Scientists at the Douglas Mental Health University Institute, Centre for Addiction and Mental Health and University of Toronto have trained an artificial intelligence (AI) algorithm to accurately predict whether a person’s cognitive abilities are likely to lead to Alzheimer’s disease within five years. They designed the algorithm to learn from genetics, clinical data and magnetic resonance imaging (MRI) and trained it using data from more than 800 people who participated in the Alzheimer’s Disease Neuroimaging Initiative.
Researchers in Western Canada report that emotional exhaustion is on the rise among care aides working in nursing homes, and job satisfaction has not improved. The frequency of responsive behaviours experienced by care aides who work with residents living with dementia is also increasing.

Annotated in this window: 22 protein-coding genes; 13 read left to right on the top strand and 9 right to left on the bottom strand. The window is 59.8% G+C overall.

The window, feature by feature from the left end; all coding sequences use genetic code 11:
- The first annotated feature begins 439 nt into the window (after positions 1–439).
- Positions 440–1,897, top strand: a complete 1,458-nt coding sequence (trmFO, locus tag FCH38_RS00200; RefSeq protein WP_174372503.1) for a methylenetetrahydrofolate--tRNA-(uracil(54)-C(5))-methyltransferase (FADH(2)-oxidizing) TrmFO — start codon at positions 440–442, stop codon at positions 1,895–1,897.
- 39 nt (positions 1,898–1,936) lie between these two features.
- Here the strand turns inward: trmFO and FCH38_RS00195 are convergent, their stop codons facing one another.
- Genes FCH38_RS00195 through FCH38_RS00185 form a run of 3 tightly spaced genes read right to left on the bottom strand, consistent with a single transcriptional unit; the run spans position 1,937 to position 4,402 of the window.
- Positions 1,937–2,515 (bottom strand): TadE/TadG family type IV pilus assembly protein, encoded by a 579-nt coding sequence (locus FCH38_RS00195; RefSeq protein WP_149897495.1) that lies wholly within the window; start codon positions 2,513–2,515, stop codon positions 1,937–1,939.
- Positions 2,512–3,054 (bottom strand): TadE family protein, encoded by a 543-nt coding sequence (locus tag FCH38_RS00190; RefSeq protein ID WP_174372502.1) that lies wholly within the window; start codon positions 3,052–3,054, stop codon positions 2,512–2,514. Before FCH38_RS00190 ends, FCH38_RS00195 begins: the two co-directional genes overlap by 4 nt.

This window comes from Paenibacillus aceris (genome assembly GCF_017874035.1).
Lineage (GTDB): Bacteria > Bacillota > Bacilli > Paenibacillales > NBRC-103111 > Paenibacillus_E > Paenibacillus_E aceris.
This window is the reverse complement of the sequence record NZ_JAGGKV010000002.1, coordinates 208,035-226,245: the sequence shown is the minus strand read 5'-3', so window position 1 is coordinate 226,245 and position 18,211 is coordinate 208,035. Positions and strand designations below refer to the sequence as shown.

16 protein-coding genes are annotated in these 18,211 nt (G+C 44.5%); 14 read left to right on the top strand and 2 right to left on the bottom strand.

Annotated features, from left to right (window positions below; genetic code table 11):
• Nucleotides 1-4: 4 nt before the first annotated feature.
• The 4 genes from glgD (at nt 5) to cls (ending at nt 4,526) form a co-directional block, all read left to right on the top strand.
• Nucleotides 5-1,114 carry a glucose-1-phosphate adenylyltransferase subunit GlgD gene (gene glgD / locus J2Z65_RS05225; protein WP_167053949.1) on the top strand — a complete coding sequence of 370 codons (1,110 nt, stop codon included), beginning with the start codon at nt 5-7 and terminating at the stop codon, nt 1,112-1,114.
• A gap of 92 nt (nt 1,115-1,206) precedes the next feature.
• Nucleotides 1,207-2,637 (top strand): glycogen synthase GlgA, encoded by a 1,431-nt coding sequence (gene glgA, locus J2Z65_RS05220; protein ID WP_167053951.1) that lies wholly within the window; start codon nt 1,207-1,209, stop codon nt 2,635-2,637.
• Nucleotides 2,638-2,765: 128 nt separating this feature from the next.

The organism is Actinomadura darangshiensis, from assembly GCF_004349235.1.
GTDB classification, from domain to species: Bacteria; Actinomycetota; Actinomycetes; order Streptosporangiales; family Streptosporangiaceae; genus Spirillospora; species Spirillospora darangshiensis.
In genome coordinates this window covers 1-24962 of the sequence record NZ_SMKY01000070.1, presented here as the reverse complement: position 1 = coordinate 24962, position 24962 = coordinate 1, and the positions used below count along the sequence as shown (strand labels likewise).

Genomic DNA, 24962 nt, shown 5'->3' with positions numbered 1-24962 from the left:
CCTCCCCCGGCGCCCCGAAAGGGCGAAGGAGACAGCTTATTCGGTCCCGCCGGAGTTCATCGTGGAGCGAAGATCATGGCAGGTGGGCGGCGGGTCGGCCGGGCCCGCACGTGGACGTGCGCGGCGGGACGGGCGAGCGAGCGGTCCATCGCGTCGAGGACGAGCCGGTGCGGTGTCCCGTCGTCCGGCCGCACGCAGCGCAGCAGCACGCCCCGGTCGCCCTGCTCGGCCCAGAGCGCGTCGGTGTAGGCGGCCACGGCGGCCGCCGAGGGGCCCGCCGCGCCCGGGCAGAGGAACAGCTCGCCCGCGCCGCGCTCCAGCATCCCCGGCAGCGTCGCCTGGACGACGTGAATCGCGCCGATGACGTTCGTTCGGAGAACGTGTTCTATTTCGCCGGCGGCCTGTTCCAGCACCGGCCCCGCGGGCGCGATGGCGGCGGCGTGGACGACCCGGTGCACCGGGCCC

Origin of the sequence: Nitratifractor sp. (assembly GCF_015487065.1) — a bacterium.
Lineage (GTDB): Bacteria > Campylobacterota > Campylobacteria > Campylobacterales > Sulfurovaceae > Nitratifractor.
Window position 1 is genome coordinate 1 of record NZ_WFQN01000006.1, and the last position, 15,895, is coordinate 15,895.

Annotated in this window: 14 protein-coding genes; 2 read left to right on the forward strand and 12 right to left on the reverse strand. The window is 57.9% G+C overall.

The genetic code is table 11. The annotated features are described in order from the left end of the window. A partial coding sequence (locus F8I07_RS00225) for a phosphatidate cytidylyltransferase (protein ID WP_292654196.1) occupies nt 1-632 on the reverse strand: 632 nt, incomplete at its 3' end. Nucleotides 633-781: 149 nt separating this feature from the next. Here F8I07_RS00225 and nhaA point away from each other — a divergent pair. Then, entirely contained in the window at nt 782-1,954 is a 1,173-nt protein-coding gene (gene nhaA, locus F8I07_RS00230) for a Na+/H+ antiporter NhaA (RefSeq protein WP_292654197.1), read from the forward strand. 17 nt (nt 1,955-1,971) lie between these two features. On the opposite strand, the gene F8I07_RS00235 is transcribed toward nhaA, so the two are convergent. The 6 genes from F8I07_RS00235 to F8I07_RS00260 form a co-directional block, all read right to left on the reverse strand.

Older adults who participate in dementia-prevention trials are most often motivated by altruism, according to researchers who conducted a Research Satisfaction Survey at 27 study sites in metropolitan areas in the United States. Respondents rated their overall satisfaction level as high, although they preferred interviews administered by staff rather than via automated technologies. They liked having an opportunity to volunteer and to challenge their cognitive abilities, but disliked repetitive assessments.
The odds of developing Alzheimer’s disease or a related dementia (ADRD) as an adult are higher for individuals who, as adolescents, demonstrate lower cognitive abilities in areas such as language and reasoning.